Reynolds (2014) also explains that athletes are likely to suffer anarray of injuries all through their profession. These include tears,sprains, cuff damage, strains and rotator among others. Some injuriesmight require surgery and could terminate the career of an athletewhen handled carelessly. But minor injuries that are frequent easilyheal within a short period. Nevertheless, despite the type of injury,the main priority of any athlete is to resume back to their careerwithin the shortest time possible, and at the same time avoidingre-injury. This can be actualized using various treatment approaches,but one approach aimed at guaranteeing that an injury heals fast incryotherapy.
The use of cold therapy is not a new invention by athletic trainers.However, advent cryotherapy interventions that comprise of activecompression of injured areas make healing fast. Cryotherapy enhancesrecovery in a number of ways. One way is through improved colddelivery. Conventional methods, like using ice packs, are effectivein eliminating heat from an injured body part. But the drawback isthat when the ice pack is placed on the body for a long time, itbecomes warm and thus ineffective (Reynolds, 2014). On the contrary,cryotherapy employs patented technology that ensures cold air iscontinuously circulated around an injured area. Hence, heat iscontinually eliminated from the injury, which enhances healing(Reynolds, 2014).
Second, cryotherapy reduces metabolic activity. Because metabolismincreases the time it takes for an injury to heal, cold is effectivein reducing cells metabolism, which in turn makes it possible forharmed tissues to repair on their own (Reynolds, 2014). Third, thetherapeutic intervention improves blood flow. This is because, theactive compression of cold air on the body assists in promotinglymphatic drainage, as well as enhanced blood flow. This implies thatfresh blood, which is rich in nutrients, is delivered to the injuredpart, resulting in faster recovery (Reynolds, 2014).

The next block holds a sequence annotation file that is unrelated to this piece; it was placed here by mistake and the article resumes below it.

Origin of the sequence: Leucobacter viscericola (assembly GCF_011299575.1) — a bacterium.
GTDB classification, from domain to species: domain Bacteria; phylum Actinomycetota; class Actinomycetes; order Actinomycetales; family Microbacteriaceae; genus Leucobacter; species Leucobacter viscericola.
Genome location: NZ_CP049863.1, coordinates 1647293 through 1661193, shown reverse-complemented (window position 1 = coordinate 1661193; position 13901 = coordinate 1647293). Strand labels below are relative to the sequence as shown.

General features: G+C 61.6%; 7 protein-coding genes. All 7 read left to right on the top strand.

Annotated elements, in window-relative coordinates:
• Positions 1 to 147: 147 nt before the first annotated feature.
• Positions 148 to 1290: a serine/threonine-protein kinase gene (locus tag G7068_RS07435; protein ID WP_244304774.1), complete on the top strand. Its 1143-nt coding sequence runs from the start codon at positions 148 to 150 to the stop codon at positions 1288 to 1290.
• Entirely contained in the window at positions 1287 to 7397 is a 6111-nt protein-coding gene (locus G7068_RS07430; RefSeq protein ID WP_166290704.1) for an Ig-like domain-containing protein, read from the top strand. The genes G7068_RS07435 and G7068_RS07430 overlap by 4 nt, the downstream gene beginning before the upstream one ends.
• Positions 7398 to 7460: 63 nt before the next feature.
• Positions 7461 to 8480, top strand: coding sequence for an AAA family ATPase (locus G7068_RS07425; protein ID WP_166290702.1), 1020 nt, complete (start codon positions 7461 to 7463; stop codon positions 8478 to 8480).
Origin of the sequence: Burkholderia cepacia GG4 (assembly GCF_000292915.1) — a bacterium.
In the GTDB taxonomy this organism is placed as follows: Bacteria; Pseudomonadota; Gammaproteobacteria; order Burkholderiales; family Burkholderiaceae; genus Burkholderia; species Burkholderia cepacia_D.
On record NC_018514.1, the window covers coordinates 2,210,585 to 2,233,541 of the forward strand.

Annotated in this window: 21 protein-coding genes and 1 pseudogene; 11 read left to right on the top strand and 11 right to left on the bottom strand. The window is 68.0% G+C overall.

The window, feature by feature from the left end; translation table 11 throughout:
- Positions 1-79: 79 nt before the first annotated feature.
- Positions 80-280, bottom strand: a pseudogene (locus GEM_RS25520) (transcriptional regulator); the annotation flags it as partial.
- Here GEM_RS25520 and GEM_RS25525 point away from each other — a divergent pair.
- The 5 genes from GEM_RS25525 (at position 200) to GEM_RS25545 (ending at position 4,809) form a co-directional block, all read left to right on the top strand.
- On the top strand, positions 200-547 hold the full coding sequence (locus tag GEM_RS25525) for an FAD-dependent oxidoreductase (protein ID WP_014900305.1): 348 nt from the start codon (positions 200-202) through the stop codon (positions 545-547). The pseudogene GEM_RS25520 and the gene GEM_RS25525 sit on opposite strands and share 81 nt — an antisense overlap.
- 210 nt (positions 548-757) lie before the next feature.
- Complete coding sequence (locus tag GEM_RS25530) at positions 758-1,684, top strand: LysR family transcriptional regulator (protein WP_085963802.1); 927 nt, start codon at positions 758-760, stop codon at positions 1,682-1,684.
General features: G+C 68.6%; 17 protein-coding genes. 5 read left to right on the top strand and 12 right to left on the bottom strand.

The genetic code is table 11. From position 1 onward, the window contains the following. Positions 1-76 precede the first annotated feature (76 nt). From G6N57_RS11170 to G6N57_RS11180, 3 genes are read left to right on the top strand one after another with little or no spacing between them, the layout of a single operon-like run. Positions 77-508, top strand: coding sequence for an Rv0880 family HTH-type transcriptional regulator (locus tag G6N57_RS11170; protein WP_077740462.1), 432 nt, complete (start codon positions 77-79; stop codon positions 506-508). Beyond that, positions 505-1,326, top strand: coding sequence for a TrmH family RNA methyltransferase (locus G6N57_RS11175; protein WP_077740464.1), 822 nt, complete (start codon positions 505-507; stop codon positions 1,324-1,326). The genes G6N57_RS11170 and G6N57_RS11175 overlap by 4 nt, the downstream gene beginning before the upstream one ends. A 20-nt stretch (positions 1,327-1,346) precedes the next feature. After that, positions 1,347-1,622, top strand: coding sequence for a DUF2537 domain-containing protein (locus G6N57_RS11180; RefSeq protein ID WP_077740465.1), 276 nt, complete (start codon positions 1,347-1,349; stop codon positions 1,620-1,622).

One of the main objectives of cryotherapy interventions is to helpathletes control inflammation on an injured area (Douglas et al.,2013). Hansen (2013) expounds on this point by explaining that whenan individual is injured, the body activates an inflammatory responseinstantly. This implies that one experiences “increased blood flow,edema build-up, and movement of leukocytes (white blood cells) to thesoft tissue injury site” (Hansen, 2013). The role of white bloodcells is to protect the body, by preventing any attacks from bacteriaor viruses. At the same time, the cells are also responsible forcausing necrosis as well as promoting swelling. Although inflammationdepends on the intensity of the injury, any swelling interferes withthe ability of an athlete to train or participate in a sport.Although other interventions may be used, they do not control theswelling as effectively as cryotherapy.